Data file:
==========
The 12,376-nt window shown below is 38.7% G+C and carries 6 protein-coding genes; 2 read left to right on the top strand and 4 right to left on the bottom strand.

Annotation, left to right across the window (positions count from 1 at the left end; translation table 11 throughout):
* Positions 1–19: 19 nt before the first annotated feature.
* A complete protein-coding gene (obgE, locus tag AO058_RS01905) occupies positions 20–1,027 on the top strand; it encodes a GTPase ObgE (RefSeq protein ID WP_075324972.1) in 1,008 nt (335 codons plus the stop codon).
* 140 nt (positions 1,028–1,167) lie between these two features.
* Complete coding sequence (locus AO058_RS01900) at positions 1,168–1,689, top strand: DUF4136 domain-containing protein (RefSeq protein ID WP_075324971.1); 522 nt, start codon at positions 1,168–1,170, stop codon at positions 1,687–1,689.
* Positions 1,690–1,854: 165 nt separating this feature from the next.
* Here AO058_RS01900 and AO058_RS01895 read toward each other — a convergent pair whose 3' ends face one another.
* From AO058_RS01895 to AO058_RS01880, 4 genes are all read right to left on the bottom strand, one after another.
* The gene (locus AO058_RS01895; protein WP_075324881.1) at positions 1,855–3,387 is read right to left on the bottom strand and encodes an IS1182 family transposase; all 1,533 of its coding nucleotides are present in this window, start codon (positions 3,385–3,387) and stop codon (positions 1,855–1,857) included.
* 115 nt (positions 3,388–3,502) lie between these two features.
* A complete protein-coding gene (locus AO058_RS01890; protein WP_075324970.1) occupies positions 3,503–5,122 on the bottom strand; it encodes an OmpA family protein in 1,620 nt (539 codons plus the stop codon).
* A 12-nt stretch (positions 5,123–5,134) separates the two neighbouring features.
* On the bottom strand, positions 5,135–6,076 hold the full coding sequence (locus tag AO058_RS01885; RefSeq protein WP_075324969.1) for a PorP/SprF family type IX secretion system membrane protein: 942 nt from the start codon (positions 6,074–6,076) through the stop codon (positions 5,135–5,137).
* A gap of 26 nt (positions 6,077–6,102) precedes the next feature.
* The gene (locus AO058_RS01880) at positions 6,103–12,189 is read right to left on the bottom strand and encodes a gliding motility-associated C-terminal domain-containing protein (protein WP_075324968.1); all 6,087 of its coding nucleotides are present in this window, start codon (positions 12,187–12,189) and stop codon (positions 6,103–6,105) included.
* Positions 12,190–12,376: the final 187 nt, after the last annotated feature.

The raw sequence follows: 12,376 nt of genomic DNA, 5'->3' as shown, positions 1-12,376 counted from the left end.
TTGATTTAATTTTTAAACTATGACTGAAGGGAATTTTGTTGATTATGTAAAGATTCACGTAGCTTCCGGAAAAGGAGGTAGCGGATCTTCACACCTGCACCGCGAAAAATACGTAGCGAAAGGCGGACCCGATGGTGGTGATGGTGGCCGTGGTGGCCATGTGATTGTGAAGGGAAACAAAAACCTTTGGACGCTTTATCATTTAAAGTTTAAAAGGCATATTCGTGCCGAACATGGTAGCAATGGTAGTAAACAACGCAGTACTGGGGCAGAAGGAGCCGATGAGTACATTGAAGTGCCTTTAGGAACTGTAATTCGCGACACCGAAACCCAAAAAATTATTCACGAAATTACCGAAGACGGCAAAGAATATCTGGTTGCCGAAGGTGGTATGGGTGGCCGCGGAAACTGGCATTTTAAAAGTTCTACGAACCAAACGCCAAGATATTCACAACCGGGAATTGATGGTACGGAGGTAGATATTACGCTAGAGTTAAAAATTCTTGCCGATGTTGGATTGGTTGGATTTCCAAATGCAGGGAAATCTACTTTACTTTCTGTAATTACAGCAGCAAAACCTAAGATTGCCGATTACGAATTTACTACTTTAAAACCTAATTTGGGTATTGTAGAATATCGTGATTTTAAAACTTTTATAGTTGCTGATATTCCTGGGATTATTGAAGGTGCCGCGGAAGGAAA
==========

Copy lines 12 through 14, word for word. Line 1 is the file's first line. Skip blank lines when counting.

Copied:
* A complete protein-coding gene (locus AO058_RS01890; protein WP_075324970.1) occupies positions 3,503–5,122 on the bottom strand; it encodes an OmpA family protein in 1,620 nt (539 codons plus the stop codon).
* A 12-nt stretch (positions 5,123–5,134) separates the two neighbouring features.
* On the bottom strand, positions 5,135–6,076 hold the full coding sequence (locus tag AO058_RS01885; RefSeq protein WP_075324969.1) for a PorP/SprF family type IX secretion system membrane protein: 942 nt from the start codon (positions 6,074–6,076) through the stop codon (positions 5,135–5,137).